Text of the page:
Time to Fly
Last night I had to make myself get up out of a deep sleep and walk around to shake off a bad dream. It was in the ‘losing your children’ category. For some reason I was in Rockford, IL, with my children, and I managed to lose all of them during a fire. I was barefoot and had no money; I was searching the city, trying to sneak on busses so I could cover more ground. Since I am not the hovering, clutch-my-chicks-in-the-nest kind of mom, this dream was a bit surprising. (Last week, my son Caleb announced excitedly that he thought of a great name for ‘my club’: MMUI, for Mean Moms Unite International. Now, as my children are doing dishes, folding their own laundry, making their school lunches, or humming themselves to sleep at 7:00 PM, they have a nice new theme song to sing.)
Back to the dream. The ‘losing my kids’ dream. I do have a graduating senior for the first time, though definitely not the last. I truly thought I would not be one of those whining moms, their reason for existence gone when their firstborn leaves. Maybe in another dream—or in real life—I can’t remember—there were five baby birds in a nest, but one of them kept growing and growing, eating all the food supply and suffocating the others, squawking loudly and getting all the attention. If you belong to MMUI (Mean Moms Unite International), you quickly get the picture that Big Bird needs the boot. Thankfully, God sees the whole picture, and He preordained a four-year high school incubator so that our teenagers, totally ready to face the big bad world, can set out more or less on their own at 18—whether we are ready or not.
I feel ready, but I still get shivers at odd times: when my eldest asks where we keep the butter, leaves without a coat in the winter, saves his laundry up for a month, or cannot keep track of his locker key. I wonder how we could be so naive as to think we have adequately prepared him. The ‘thud’ comes at various times, usually when I am trying to sleep, and I gasp, “His youthful immaturity and (of course) ultimate failure is all MY fault—how could I have been so blind!” Unfortunately, bird nests do not come equipped with bungee cords so we can rope our chicks back in and finish our undone parenting job. It is time for them to fly. I know.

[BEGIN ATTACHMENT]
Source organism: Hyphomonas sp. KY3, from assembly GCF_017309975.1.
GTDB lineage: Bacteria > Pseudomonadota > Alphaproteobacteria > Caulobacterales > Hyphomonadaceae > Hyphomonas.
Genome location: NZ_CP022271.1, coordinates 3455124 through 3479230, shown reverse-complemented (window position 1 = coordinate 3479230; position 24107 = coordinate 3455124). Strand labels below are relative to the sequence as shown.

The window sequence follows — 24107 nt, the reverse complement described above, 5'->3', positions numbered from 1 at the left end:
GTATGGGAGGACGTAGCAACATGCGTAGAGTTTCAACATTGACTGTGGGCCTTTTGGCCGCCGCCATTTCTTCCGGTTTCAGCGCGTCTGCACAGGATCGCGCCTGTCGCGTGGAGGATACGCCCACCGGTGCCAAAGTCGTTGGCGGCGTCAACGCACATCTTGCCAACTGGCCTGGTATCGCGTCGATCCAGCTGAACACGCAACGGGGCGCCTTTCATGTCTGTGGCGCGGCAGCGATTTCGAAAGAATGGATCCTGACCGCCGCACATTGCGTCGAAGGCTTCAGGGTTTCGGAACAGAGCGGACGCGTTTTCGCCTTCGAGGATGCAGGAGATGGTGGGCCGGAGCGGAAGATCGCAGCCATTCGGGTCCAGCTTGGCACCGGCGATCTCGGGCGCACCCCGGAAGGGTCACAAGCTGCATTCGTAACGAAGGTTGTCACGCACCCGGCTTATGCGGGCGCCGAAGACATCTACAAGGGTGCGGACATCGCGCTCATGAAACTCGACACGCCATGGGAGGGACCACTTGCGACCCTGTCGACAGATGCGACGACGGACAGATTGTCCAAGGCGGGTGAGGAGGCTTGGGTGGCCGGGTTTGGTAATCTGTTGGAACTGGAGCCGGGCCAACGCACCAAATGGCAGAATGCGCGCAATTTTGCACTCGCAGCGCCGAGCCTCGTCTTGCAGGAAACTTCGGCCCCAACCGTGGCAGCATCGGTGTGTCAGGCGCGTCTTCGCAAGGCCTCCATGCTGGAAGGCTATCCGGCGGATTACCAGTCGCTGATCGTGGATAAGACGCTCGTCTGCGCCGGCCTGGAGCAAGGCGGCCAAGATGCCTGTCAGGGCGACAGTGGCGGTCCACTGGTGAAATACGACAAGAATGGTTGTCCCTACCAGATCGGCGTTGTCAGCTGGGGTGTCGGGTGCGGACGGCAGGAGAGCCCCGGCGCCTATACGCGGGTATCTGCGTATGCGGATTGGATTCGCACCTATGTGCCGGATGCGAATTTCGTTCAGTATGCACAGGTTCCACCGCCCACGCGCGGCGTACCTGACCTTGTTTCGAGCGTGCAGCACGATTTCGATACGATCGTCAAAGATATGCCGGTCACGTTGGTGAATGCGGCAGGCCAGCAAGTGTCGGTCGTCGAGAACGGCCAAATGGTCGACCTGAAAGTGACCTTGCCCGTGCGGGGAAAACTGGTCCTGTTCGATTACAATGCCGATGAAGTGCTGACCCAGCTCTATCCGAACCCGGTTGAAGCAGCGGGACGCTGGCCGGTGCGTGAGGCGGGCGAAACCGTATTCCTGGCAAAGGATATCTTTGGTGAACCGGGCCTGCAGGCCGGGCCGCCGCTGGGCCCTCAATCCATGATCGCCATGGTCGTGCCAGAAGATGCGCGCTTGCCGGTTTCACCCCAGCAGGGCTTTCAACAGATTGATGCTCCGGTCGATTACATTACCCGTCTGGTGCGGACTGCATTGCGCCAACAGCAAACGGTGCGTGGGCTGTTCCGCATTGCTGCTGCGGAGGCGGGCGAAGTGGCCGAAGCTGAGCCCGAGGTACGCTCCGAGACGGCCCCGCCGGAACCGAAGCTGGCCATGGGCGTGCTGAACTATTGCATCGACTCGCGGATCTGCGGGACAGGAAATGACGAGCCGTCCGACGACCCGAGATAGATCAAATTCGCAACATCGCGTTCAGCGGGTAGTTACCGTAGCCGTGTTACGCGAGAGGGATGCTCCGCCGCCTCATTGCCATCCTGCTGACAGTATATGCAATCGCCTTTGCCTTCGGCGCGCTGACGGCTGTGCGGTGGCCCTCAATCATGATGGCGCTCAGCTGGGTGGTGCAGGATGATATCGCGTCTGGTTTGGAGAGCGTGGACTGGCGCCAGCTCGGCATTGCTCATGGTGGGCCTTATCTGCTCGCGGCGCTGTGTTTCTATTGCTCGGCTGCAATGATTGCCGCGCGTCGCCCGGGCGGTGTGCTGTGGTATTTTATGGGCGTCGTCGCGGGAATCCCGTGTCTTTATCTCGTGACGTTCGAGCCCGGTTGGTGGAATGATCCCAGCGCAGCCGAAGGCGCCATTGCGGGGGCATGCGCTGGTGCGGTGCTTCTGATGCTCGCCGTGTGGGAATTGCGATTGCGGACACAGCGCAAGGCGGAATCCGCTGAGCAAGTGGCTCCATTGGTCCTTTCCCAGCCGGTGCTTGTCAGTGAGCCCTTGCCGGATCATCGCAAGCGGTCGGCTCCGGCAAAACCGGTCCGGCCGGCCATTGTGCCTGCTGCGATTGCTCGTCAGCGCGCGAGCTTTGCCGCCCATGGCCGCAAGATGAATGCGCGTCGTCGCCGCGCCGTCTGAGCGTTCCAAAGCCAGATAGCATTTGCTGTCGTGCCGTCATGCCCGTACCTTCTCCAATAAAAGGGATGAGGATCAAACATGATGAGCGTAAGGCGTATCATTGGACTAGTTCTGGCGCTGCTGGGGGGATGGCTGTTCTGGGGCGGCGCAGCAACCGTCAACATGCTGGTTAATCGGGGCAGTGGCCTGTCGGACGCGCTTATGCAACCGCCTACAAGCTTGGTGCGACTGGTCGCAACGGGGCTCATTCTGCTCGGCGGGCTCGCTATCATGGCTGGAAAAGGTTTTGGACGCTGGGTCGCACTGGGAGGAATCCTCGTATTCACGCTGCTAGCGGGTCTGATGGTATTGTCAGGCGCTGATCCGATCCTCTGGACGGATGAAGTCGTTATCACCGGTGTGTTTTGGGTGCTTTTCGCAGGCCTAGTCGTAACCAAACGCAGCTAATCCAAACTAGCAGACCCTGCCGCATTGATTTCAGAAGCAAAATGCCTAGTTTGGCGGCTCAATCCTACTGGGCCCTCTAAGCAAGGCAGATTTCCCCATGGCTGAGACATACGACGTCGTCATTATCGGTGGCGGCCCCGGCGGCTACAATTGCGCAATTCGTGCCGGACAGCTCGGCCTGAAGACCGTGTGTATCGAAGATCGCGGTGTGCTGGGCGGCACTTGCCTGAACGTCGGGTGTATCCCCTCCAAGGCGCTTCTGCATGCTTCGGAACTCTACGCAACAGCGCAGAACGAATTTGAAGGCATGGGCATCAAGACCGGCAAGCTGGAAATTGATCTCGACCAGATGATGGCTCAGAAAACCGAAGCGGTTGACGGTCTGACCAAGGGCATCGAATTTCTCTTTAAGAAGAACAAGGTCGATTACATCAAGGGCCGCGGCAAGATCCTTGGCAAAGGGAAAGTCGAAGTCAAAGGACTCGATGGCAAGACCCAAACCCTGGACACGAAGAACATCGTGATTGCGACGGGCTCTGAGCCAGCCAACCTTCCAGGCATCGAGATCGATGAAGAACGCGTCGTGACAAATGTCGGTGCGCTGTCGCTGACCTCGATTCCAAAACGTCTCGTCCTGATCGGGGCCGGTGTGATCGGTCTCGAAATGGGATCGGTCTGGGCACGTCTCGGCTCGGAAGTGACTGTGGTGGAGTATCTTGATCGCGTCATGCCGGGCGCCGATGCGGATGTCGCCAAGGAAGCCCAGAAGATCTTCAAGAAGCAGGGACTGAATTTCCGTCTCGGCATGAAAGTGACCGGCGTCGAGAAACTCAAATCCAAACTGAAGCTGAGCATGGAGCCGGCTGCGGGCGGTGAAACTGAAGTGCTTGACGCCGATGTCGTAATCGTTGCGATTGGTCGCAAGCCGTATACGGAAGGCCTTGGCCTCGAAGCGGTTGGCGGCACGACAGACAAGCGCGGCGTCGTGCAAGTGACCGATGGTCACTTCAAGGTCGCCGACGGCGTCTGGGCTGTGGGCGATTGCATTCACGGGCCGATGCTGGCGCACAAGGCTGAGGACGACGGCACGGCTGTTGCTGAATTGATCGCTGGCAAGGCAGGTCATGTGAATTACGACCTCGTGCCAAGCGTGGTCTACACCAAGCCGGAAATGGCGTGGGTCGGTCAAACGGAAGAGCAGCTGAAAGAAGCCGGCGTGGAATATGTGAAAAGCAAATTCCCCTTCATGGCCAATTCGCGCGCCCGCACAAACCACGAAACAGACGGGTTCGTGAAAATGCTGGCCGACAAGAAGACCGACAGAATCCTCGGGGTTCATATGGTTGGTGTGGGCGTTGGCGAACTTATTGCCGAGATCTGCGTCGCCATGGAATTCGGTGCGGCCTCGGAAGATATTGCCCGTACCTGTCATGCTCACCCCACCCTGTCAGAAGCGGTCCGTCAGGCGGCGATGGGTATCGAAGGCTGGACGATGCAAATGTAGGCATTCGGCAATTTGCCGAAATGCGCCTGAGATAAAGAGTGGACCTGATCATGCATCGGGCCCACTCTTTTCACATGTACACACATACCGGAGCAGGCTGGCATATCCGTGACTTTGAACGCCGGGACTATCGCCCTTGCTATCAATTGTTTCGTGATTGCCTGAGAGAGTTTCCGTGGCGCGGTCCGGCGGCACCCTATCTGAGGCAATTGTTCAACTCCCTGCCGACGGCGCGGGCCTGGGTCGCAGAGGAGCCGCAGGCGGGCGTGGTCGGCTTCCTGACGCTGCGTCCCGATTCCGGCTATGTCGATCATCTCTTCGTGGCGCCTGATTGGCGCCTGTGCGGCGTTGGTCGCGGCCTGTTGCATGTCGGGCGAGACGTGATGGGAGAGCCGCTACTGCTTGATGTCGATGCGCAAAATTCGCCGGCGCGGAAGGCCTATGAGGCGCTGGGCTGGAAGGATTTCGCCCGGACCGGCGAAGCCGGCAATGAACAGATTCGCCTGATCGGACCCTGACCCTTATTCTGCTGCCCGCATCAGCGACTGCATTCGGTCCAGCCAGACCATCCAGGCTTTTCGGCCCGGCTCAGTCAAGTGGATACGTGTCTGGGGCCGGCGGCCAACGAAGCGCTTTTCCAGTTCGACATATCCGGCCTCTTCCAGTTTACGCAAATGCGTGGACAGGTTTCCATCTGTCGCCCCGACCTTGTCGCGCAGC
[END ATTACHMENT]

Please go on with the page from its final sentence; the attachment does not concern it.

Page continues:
I guess it all boils down to this: I love him, I will miss him, and it will never be the same again. He will not be here to put his arm around me while we walk through Budapest; he won’t come up behind me and give me a back rub with his strong man hands; he will not be here to ask me to lie on his bed and talk and pray, or to sing trios with his dad and me. He will not be here to make fun of me, to compliment me, to ask my opinion, to make sure I will be at his basketball game, to beg for mercy when he forgets his lunch. (An MMUI mom would say, “Suffer, kid!”) His bigger-than-life exuberance, his catchy enthusiasm, his love of life will not be in our house in quite the same way.
In return, we will have more grocery money, an empty bedroom (for about five minutes!), fewer ‘tall as trees’ guys hanging around, less rowdy screaming-girl noises as they fly through the air on the end of his arms. Our eyes can rest from seeing polyester plaid pants with Boy Scout shirts. Our ears will not hear his band practicing. Our mouths won’t yell, “Yippee! Ben is home!” Our noses…well, we won’t go there. But these are sweet assaults on our senses that will make us long for him all that much more when he is not with us.
How will our family gracefully weather the huge emptiness of ‘one of us’ leaving? We laugh now; we take every moment to enjoy each other, say the words, or not say the words; we reach out, apologize, touch; we look and really see; we wait; we hush up; we help; we are there. With all we have, we wish him every good thing. We stop and give Ben up to God yet again. He is in the palm of God’s hand. He has a future and a hope. It is a new beginning, a reason to celebrate. We love him dearly, but he is not ours—he never was. He belongs to Jesus and always will. It is time to fly, big guy.